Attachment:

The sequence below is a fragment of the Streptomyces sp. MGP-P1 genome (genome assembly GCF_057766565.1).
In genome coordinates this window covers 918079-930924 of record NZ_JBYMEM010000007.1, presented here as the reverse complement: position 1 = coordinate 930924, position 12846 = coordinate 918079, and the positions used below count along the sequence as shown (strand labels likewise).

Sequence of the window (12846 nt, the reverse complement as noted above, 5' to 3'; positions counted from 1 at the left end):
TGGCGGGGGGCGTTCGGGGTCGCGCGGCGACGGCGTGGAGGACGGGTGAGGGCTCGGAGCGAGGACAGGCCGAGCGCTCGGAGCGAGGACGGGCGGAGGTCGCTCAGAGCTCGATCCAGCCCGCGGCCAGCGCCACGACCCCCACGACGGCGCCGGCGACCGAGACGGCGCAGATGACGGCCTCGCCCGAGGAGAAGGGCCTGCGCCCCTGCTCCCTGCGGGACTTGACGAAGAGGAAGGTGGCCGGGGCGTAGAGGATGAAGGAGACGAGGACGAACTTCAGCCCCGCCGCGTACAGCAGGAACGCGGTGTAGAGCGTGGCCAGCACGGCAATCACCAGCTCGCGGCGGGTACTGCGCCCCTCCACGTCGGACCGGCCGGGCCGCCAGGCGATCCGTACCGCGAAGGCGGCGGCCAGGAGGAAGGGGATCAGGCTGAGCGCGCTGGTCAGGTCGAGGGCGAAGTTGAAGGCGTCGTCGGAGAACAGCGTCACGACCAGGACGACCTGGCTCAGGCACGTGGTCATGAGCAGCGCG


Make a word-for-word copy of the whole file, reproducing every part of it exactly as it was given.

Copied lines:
The sequence below is a fragment of the Streptomyces sp. MGP-P1 genome (genome assembly GCF_057766565.1).
In genome coordinates this window covers 918079-930924 of record NZ_JBYMEM010000007.1, presented here as the reverse complement: position 1 = coordinate 930924, position 12846 = coordinate 918079, and the positions used below count along the sequence as shown (strand labels likewise).

Sequence of the window (12846 nt, the reverse complement as noted above, 5' to 3'; positions counted from 1 at the left end):
TGGCGGGGGGCGTTCGGGGTCGCGCGGCGACGGCGTGGAGGACGGGTGAGGGCTCGGAGCGAGGACAGGCCGAGCGCTCGGAGCGAGGACGGGCGGAGGTCGCTCAGAGCTCGATCCAGCCCGCGGCCAGCGCCACGACCCCCACGACGGCGCCGGCGACCGAGACGGCGCAGATGACGGCCTCGCCCGAGGAGAAGGGCCTGCGCCCCTGCTCCCTGCGGGACTTGACGAAGAGGAAGGTGGCCGGGGCGTAGAGGATGAAGGAGACGAGGACGAACTTCAGCCCCGCCGCGTACAGCAGGAACGCGGTGTAGAGCGTGGCCAGCACGGCAATCACCAGCTCGCGGCGGGTACTGCGCCCCTCCACGTCGGACCGGCCGGGCCGCCAGGCGATCCGTACCGCGAAGGCGGCGGCCAGGAGGAAGGGGATCAGGCTGAGCGCGCTGGTCAGGTCGAGGGCGAAGTTGAAGGCGTCGTCGGAGAACAGCGTCACGACCAGGACGACCTGGCTCAGGCACGTGGTCATGAGCAGCGCG